Once a gambler…

As tempting as it is at this time of year to simply hide indoors, eat more chocolate than is sensible and wait for January to roll round so that furniture shops can reduce their prices and supermarkets can start selling Easter eggs, this year I promised the wife I’d take a break from the world of online gaming and heartily embrace the festive period.
Last year Christmas pretty much came and went without me looking up from the screen (well I was on a hot streak!) so this year I promised Mrs B I’d do my very best to look interested in all manner of yuletide whatnots, even agreeing to go with her to a number of Xmas faire things in school halls (you know: rickety tables covered in home-made tack that you buy for 50p and give to someone you truly hate).
I even went as far as to promise that I’d leave my beloved online poker to its own devices for three whole weeks (including weekends!). Obviously missing out on all that lovely rakeback would hurt, but profit-wise three weeks off might actually improve my figures (I’m not on a hot streak currently). However, not thinking about gambling proved far harder than I’d first imagined.
First on the calendar was some dreadful xmas craft fayre thing. Unfortunately a local ‘artist’ caught the wife’s eye and I was left standing next to a lonely woman who had clearly wasted hours of her life making DIY greeting cards that looked like slices of three-year old toast with glitter on. I was tempted to sign her up to BingoCams so she could make some new friends, but didn’t have my affiliate code on me.

I decided to kill time by walking around the hall with my hands clasped behind my back. I do this 1) to look superior, and 2) to make it QUITE clear that I won’t be dipping into my pockets for change to buy some scented candle a child made at home out of their nan’s melted dentures.
After circling a ‘stones-from-the-garden-that-someone-washed-and-painted-a -fairy-on’ stall for five minutes, I happened upon an old gent by a table upon which stood a plastic tub full of random keys along with the lock mechanism from a door. The accompanying sign said: “Open the door and win £50. 50p a go”. Hmm… I thought. I wonder how many keys are in that tub? I’m getting 100:1 for my key, so if there are less than 100 keys I should just keep playing until I open the door, because even if I had to get through 20 keys, it would still have only cost me £10 to win £50 so I’m getting 5:1 for my money and… OH NO! I’m calculating my pot odds! The wife’ll kill me!!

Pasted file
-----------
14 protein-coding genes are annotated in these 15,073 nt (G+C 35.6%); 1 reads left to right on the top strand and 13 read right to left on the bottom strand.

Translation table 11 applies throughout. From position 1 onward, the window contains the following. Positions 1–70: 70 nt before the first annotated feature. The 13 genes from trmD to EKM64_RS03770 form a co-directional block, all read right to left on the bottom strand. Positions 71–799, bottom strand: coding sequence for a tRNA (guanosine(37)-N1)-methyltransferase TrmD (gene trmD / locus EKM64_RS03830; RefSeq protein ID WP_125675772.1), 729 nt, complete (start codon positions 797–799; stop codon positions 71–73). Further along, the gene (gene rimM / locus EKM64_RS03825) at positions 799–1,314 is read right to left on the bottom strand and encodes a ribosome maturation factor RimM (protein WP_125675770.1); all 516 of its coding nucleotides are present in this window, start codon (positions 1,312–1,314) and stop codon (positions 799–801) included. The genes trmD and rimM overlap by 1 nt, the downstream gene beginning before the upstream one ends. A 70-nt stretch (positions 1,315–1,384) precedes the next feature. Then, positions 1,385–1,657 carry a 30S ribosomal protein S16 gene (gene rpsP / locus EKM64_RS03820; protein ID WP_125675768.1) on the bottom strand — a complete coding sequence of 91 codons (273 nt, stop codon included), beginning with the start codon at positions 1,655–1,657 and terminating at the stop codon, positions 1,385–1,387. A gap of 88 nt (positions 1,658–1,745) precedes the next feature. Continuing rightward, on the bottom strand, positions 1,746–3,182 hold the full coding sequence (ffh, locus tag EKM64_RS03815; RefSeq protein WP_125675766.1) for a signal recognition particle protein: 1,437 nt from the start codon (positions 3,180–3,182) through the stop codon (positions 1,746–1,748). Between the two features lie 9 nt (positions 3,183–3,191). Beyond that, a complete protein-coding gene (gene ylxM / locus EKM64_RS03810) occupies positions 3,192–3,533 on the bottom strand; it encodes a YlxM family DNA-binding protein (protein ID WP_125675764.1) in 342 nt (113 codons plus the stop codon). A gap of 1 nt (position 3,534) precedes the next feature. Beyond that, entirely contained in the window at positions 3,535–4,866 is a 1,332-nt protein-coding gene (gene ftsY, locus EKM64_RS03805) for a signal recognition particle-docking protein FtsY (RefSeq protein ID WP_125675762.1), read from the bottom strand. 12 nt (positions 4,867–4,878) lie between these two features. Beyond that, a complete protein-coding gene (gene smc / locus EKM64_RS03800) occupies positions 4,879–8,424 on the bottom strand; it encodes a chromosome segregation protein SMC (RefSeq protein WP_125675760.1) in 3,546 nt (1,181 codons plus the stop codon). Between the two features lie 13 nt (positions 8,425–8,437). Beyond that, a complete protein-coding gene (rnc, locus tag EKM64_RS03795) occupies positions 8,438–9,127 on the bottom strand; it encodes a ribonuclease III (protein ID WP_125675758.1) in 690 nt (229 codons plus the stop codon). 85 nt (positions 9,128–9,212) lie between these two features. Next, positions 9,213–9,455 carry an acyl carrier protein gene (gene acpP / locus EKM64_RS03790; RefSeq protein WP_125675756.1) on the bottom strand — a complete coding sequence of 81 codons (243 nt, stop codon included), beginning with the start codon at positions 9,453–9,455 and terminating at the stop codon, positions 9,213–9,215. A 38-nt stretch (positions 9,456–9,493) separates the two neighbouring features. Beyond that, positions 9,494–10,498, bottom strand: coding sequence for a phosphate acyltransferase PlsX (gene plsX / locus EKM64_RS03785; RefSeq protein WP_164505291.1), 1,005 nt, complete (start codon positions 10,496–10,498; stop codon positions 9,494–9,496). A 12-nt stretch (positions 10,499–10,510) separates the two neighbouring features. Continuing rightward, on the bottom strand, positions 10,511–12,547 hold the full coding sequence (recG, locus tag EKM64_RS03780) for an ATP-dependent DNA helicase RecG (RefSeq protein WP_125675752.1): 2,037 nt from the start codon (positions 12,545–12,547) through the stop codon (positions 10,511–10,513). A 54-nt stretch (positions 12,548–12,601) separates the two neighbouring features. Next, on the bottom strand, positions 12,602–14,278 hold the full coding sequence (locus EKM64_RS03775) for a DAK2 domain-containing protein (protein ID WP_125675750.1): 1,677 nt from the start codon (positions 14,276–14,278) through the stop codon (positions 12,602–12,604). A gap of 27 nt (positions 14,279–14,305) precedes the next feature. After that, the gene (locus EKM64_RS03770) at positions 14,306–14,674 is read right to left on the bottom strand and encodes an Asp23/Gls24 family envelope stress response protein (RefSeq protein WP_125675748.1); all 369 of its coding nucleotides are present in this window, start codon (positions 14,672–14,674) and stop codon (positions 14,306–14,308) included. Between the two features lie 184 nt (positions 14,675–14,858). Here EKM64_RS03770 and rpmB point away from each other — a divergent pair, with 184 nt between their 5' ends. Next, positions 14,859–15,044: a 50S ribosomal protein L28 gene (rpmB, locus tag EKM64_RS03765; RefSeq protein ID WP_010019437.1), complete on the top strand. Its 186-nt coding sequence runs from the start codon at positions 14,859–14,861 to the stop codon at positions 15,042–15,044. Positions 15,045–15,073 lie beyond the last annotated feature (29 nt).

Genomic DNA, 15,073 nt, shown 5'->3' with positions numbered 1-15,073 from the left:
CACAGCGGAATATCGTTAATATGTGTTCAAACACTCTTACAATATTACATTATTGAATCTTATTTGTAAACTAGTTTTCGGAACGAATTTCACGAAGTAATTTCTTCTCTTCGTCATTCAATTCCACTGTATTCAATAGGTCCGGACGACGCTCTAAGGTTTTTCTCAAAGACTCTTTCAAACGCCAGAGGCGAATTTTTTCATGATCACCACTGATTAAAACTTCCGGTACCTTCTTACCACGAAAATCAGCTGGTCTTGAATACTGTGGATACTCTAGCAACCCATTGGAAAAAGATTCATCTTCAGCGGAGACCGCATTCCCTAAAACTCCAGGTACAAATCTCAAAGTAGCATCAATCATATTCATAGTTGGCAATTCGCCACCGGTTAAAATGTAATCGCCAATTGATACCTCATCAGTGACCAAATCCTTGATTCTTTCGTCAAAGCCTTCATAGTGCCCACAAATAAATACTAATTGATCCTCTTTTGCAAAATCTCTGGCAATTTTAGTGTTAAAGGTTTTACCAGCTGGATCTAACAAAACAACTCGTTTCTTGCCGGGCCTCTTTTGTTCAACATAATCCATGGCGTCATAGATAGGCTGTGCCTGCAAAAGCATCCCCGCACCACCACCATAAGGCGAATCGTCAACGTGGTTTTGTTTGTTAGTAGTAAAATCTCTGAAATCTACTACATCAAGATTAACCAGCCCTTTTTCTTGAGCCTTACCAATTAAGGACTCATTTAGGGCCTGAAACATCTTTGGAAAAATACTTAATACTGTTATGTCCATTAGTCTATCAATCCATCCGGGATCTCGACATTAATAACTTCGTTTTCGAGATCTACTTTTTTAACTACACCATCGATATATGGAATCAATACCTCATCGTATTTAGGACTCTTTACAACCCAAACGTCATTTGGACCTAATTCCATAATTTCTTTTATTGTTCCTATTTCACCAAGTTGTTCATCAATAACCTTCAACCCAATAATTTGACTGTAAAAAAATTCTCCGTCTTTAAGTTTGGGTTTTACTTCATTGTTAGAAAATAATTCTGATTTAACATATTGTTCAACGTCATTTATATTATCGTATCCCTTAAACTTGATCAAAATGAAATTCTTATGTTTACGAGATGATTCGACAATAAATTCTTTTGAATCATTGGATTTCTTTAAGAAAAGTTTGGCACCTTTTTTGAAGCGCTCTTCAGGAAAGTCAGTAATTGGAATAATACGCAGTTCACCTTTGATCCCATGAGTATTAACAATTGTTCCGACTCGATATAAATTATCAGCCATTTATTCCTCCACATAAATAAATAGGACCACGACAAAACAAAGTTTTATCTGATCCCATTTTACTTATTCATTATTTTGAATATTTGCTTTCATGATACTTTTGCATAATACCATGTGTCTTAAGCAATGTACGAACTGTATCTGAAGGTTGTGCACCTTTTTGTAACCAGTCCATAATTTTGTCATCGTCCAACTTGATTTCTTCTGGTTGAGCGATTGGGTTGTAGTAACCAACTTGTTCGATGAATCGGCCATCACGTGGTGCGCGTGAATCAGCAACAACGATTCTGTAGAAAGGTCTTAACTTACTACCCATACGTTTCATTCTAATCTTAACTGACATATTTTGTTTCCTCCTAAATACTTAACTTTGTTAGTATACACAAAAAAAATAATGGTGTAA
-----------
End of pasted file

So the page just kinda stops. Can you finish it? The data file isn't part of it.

Moving away from the key stand for the sake of the Broughton Christmas (and because the old man looked like he was about to stick a key in my eyes for loitering and blocking the thoroughfare) I then came upon a chocolate tombola stall. This looked vaguely promising as it was simply a table covered in chocolate goodies with a raffle ticket stuck to each item. Buy a ticket for £1 and walk away with whatever chocolate had your number on – how could that go wrong? But then of course I thought… if I bought two tickets at £2 and got a twix both times (which sell for roughly 60p) I’d be approximately 80p down, but if I bought a third ticket for a total of £3 spent and won the big tin of Quality Street (RRP £4.99) I’d end up about £3.20 up on all the chocolate bought so… OH NO! I’ve accidentally calculated the Positive Expected Value of a chocolate tombola stall! RUN AWAY!
I stood by the door and tried to avoid eye-contact with anyway just in case I accidentally placed a bet on something, when someone asked me if I had change of a £10 note. I ran screaming into the car park in case the wife saw me handling cash and thought I was running an illegal bookies.

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I survived for nearly two weeks until one of the bar staff in my local pub approached us the following Saturday night and asked if we wanted to play in their ‘Bonus Ball Bingo’ game. Pick a number from one to 49 and if that was the bonus ball drawn in that night’s National Lottery you’d win the entire kitty of £245.
I eyed the wife for a reaction. She twitched a little but was fortunately a few red wines into the night so I went for it, adding: “That’s 48/1 my love. That’s better odds than the lottery itself my sweet darling”. She gave me a ‘oh go on then you sick degenerate’ look and reached for the merlot. KERCHING! The deal was done and the number 38 was mine.
I’d invite you to check what the bonus ball from that Saturday night draw was, but I have a feeling you’ve already guessed the result. Needless to say the missus didn’t complain too much when I used my £240 profit to buy her dinner, along with a king-sized tin of Quality Street for myself.
Merry Christmas and Happy New Year!

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